MLB, MLBPA map out health/safety protocols; still disputing money
Jeff Passan of ESPN reports on the health-and-safety manual that Major League Baseball is preparing for the 2020 season.
Commonplace activities like high-fives, fist bumps, hugs, spitting, tobacco use and chewing sunflower seeds will be prohibited during games. Players, managers, coaches, umpires and essential personnel must consent to be tested regularly for COVID-19. Positive tests would not postpone scheduled games, but those individuals would be self-quarantined. The Athletic obtained the visual aid below regarding social distancing.
However, the two sides don’t appear close to resolving the issue of player compensation. The commissioner’s office presented a grim projection of the owners’ finances titled “Economics of Playing Without Fans in Attendance,” according to the Associated Press, to shame the union. In the event that players receive pro-rated salaries (as previously negotiated in March), they’re claiming the industry stands to lose about $4 billion in 2020, including $126 million for the Marlins.
These differences will need to be ironed out by the end of the month for MLB to stick to its target timeline of an early July Opening Day.
Marlins bench coach and offensive coordinator James Rowson joined Sev & Geff Live on Friday. He explained what made the Twins offense so successful in 2019 under his guidance and how he’s attempting to bring out the full potential of hitters on his new team. Rowson was asked directly about a handful of young Marlins. His take on Lewis Brinson was especially optimistic.
James Rowson on Lewis Brinson: "I would bet anything that that's gonna be a really good player, an above-average player in this league."— Fish Stripes (@fishstripes) May 15, 2020
Manager Don Mattingly is under contract through the 2021 season, so it’s too soon to speculate about who his successor will be. But Rowson could emerge as a leading candidate if he helps Miami surge in the run-scoring department and nurtures genuine relationships with key players in the clubhouse.
Gallen grateful for Miami player development
Former Marlin Zac Gallen discussed his development as a pitcher with David Laurila of FanGraphs. Gallen wasn’t regarded as a “top prospect” upon arriving in the Marcell Ozuna trade, but his stock had risen dramatically by the time he left for Arizona last July. And he credits the Fish for a lot of that.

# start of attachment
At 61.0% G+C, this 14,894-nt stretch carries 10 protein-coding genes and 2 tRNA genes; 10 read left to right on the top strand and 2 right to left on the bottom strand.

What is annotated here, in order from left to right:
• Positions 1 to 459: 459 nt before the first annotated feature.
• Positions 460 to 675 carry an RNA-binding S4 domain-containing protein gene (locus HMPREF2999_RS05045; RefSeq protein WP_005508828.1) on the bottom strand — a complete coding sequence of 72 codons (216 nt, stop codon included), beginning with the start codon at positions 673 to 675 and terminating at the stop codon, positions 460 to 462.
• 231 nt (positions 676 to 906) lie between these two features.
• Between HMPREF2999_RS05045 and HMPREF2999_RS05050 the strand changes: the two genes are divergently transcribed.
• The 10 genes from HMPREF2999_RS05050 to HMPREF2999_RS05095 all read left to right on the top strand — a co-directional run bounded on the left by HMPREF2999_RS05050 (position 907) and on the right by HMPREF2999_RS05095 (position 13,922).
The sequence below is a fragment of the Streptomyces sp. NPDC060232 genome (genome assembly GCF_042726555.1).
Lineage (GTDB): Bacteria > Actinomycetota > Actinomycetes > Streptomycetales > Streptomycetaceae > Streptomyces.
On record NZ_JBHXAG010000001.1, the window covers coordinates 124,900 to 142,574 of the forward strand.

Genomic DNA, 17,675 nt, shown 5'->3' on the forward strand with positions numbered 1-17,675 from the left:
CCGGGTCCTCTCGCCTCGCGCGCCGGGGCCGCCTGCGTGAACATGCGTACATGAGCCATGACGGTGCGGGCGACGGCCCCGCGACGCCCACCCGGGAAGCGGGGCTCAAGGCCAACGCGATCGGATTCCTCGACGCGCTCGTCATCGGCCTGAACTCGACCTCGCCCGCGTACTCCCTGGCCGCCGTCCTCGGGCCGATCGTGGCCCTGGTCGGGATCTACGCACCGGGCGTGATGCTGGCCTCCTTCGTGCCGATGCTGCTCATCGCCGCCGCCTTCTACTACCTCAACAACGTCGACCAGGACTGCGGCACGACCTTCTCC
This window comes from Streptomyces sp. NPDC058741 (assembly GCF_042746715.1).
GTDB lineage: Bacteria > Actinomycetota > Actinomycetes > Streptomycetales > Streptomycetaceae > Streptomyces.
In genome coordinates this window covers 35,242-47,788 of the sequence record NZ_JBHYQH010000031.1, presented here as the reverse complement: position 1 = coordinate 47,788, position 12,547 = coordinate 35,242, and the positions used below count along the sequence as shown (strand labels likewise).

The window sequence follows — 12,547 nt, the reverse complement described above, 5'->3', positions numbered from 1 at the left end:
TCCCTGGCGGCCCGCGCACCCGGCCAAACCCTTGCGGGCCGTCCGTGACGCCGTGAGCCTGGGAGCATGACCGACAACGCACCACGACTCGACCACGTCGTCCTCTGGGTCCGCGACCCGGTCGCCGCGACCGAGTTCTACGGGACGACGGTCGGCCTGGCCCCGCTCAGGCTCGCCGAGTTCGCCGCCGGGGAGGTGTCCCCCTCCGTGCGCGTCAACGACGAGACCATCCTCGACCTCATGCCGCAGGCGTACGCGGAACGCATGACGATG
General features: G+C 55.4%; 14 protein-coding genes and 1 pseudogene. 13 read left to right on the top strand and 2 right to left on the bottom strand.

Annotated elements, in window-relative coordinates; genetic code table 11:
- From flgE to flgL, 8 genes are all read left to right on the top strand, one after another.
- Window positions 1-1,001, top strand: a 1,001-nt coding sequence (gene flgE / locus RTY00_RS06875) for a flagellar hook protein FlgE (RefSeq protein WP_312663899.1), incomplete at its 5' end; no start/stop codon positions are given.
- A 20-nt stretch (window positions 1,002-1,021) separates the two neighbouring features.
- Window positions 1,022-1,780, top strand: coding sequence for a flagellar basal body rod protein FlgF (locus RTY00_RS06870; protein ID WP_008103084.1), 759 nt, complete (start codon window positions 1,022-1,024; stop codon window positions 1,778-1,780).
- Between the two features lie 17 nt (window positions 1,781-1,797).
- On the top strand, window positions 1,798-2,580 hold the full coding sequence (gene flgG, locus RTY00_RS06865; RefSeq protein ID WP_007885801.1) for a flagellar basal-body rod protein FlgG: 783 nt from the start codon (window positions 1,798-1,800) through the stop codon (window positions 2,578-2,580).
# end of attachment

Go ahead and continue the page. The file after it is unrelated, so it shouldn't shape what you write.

During his first major league spring training in 2018, Miami coaches convinced him to move from the first-base side of the rubber to the third-base side:
“I actually fought hard not to do it, because I’d had so much success coming through college and in my first [full] year of pro ball. I got to Miami and the first thing they wanted to do was change me. I was like, ‘You guys have hardly even seen me pitch.’ But I’d had a few rough outings that spring, so I didn’t really have a leg to stand on.”
They also explained how he should be utilizing his four-seam fastball:
“The Marlins were kind of like, ‘Hey, you have a fastball where you can pitch up in the zone.’ That was tough at first, because for me it had always been about working down in the zone. To change that visual, and pitch up in the zone, was a little bit of an adjustment. But it’s helped me tremendously.”
Pitching in 4 Minor Leaguers
With the Minor League Baseball season likely to be cancelled and dozens of teams expected to lose their affiliations, it’s an uncomfortable time to be a professional baseball player. Many of these athletes have too much pride to ask for financial and emotional help, but that hasn’t stopped generous businesses and individuals from stepping up to provide it.
Pitching in 4 Minor Leaguers officially opened to the public last week. Founded by three college baseball players, they’re selling apparel, baseball and general fitness products, and more. Profits are split with the players participating.
To support Marlins right-hander Matt Givin, use code “mattgivin” at checkout (which also saves 5% off your order).
- Marlins team photographer Joseph Guzy compiled dozens of his favorite Brian Anderson photos from the past year.
- Bowling Green State University in Ohio is eliminating its baseball program as part of their athletic department’s COVID-19-induced budget reduction. Jon Berti is the only BGSU alum currently playing in the majors. Unfortunately, unless there is a miraculous turnaround this summer in stopping the spread of the virus, other U.S. schools are expected to follow suit.
- The latest roundup of 2020 MLB season simulations includes details about Sixto Sánchez’s first week in the big leagues.
- Our sister site Purple Row has been doing a detailed sim of the 2020 Rockies with MLB The Show, including broadcasts with original play-by-play calls! Miami took advantage of the slumping Rox with wins from Friday and Saturday, which you can rewatch on YouTube.
- I leave you with the encouraging sight of Sixto training in the Dominican Republic (it was suspected that the Marlins held Sánchez back from participating in Grapefruit League games this spring due to his poor conditioning).